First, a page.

Steve Clarke: Kilmarnock boss and club face Scottish FA disciplinary charge

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Steve Clarke led Kilmarnock to fifth place in last year’s Scottish Premiership

Kilmarnock and boss Steve Clarke have been charged by the Scottish FA over comments made criticising the governing body’s disciplinary process after Gary Dicker lost his red-card appeal.

The Killie midfielder was sent off for a challenge on Hearts’ Calumn Morrison.

Clarke claimed the appeal was rejected because Willie Collum, who dismissed Dicker, had been appointed to referee the forthcoming Old Firm derby.

He and the club have until 18 September to respond to the charge.

The principal hearing date has been set for 25 October.

Dicker, 32, has served one game of the two-match suspension upheld by the independent tribunal, who backed Collum’s “serious foul play” verdict. The midfielder is unavailable for Saturday’s Scottish Premiership trip to Hibernian.

Reading a prepared statement at a press conference on 31 August, Clarke said that the “perception of most and certainly of our club is that the (appeal) hearing was pre-judged by Collum’s early appointment”.

The Killie boss also said that “small clubs like Kilmarnock may be fair game”, adding “the period of time between the tackle and red-card decision was ridiculously short and lacked a calm and rational approach from such an experienced official”.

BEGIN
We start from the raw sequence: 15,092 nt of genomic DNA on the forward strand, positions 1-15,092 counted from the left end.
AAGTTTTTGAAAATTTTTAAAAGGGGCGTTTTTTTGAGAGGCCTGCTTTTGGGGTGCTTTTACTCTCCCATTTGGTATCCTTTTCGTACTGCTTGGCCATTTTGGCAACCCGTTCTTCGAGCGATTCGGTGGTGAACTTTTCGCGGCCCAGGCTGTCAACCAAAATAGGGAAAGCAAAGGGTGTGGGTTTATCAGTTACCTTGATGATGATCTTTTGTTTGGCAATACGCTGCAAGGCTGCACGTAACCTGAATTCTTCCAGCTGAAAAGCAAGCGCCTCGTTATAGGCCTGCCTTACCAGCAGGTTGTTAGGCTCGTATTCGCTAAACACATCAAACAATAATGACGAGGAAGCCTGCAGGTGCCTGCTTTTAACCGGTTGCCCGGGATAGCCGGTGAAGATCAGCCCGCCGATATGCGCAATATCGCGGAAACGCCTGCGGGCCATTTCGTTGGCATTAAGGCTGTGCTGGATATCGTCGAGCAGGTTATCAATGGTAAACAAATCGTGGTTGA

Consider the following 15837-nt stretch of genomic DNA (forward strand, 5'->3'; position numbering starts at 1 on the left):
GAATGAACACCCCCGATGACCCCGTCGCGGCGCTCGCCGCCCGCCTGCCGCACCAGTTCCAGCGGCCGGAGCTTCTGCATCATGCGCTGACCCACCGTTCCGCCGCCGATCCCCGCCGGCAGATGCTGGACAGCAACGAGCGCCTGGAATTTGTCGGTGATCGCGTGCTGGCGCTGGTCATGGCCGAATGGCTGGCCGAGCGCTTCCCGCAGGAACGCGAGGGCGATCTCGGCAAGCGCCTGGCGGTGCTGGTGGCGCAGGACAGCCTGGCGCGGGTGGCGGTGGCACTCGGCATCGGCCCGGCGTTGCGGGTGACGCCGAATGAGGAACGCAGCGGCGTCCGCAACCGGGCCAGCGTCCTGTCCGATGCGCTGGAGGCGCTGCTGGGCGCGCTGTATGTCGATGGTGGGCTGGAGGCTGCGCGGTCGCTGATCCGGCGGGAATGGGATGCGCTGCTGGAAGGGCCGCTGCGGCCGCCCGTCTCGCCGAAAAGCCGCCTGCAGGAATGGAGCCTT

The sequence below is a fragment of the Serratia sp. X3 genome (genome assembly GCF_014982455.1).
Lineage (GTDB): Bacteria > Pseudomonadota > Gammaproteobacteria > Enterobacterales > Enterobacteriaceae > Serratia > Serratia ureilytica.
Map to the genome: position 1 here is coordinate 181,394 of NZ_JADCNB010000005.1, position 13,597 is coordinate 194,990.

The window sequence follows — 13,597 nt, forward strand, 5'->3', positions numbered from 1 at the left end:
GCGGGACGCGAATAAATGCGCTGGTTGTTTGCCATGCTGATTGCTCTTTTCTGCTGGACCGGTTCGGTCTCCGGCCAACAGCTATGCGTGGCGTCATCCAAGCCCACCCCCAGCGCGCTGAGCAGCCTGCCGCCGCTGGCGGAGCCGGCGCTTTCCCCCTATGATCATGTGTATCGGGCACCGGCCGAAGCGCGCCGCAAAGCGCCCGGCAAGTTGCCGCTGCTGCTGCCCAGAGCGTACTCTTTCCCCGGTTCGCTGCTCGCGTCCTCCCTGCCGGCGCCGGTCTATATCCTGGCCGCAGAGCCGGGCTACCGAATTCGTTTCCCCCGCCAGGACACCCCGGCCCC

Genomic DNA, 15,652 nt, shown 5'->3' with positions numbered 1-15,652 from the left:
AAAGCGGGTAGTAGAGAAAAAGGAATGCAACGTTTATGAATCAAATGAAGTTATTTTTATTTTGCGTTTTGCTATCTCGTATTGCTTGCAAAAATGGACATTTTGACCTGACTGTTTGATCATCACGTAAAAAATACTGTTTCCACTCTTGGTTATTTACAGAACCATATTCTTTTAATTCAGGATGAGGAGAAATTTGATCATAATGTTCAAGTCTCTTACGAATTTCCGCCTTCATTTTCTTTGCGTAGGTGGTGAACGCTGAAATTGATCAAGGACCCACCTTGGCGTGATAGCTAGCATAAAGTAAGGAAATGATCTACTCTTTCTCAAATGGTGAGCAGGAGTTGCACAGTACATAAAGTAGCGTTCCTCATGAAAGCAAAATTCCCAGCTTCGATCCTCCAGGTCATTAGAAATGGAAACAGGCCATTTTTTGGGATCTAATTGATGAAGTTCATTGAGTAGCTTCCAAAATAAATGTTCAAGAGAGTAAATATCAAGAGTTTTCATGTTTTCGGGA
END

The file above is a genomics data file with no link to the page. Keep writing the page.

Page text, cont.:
The SFA allege those remarks brought the game into disrepute.

They have accused Clarke of breaching Disciplinary Rule 72, which says no team official under SFA jurisdiction shall “in any manner likely to lead to publicity (i) criticise the decision(s) and/or performance(s) of any or all match official(s) in such a way as to indicate bias or incompetence on the part of such match official; or (ii) make remarks about such match official(s) which impinge on his character”.

Clarke is not the only top-flight manager to criticise SFA disciplinary procedures this term.

Aberdeen boss Derek McInnes was angered by the “incompetency” of the appeal process after failing to overturn Michael Devlin’s red card in defeat by Killie earlier this month.

How does the process work?

If Scottish Professional Football League clubs decide to appeal against a decision, they must prove that an obvious error has been made.

They have until 13:00 on the first working day after the match to lodge their intention to appeal, and their case must be submitted by 17:00 the next day.

The player or any other personnel cannot attend the hearings, which will be a video conference between a tribunal of trained, independent judicial panel members.

As of this season, the Scottish FA’s compliance officer plays no part in the proceedings.



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